How Quitting Your Job Can Kill Your MBA Application

by on August 11th, 2017

When you’re applying to business school, it’s natural to want to dedicate your energy to your applications. After all, b-school applications can feel like a full-time job!

So the temptation is to quit your job and dive into researching schools, studying for the GMAT, and writing your application essays.

I talk about this all the time with people. For example, I had one client who was going to quit their job in September to concentrate on studying for the GMAT. They then planned on taking the GMAT in October and finding a new job within two months.

It sounds like a logical plan, but this approach is actually very dangerous! It relies on assumptions that could end up derailing your application.

First, what if the GMAT doesn’t work out the way you want? Will you extend your time unemployed to take it again? If you don’t, now you have a less than desirable GMAT score and a sketchy work history—and if you do, you’re doubling down on being unemployed.

Second, and maybe even more serious, is that even if you do well on the GMAT, it’s easy to underestimate how long it’ll take to get a new job. And since you’re applying to business school, the stakes are very high.

For adcoms, being unemployed is a red flag—even if you’re unemployed because you wanted to study for the GMAT. After all, your work is a core part of who you are as an applicant.

Given the choice between an applicant who’s employed and one who’s not, adcoms will always choose the person with the job. It’s not even close. And they are not understanding of your need to take time off to study for the exam. After all many of the applicants you are being compared to were able to study, take the GMAT, and earn a high score.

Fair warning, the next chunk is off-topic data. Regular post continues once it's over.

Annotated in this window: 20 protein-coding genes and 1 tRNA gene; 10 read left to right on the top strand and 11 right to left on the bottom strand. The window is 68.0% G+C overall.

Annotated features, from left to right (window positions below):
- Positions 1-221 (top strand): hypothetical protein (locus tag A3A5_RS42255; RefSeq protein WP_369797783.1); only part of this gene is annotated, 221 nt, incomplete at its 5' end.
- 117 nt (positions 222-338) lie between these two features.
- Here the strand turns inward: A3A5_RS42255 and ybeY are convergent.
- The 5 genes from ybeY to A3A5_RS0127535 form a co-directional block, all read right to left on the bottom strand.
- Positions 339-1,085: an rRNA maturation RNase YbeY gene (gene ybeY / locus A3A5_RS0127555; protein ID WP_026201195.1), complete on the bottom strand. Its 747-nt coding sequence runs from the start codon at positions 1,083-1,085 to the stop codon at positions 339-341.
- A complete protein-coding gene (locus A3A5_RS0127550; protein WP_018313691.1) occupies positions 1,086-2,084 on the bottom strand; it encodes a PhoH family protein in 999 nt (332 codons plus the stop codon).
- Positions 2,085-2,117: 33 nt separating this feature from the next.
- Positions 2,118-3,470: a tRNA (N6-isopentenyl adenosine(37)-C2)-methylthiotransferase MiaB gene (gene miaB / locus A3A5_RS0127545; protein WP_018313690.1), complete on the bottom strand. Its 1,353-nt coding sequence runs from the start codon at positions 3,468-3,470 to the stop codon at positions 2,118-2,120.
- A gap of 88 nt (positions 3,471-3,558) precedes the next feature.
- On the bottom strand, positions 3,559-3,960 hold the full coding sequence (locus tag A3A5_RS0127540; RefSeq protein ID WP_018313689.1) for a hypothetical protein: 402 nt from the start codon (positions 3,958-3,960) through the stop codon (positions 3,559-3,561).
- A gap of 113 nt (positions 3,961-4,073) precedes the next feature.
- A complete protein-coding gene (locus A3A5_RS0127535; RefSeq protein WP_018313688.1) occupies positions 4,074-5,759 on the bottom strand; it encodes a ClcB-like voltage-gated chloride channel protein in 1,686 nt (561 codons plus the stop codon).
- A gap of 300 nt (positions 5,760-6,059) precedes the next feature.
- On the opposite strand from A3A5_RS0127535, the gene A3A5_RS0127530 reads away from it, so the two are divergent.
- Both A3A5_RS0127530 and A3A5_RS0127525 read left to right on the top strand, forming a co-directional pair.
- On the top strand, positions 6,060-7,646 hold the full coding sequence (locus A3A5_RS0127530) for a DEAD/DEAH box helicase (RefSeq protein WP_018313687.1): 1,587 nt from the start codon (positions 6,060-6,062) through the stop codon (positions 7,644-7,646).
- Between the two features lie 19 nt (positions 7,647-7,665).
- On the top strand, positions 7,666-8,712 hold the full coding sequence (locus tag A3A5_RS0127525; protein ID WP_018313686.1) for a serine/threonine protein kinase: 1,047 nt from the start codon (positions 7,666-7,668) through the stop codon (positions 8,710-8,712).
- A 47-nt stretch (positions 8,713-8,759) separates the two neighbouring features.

Another way to think of it is that schools are looking for candidates who will excel after graduating. And they know a checkered work history could come back to haunt you when you go back on the job market. And your not landing a job will become a problem that would hurt their employment statistics.

The bottom line, then, is that if you’re applying to business school, make sure you’re applying while you have a job.

If that means finding other ways to make time for your application, like taking a leave from work for a couple weeks to study for the GMAT, that’s fine. Just make sure you apply as someone who’s employed. Some applicants have been able to take longer time off depending on their employer.

Business schools are looking for students who are running toward something, not ones who are running away from something.

Having a job that you thrive in indicates that you’re applying to business school because you’re reaching for a positive future. Applying while you’re unemployed, on the other hand, suggests that you could be going to b-school to escape a negative situation.

Of course, what you do once you have an offer of admission in hand is up to you. But to get that offer in the first place, make sure you prioritize having a job when you apply!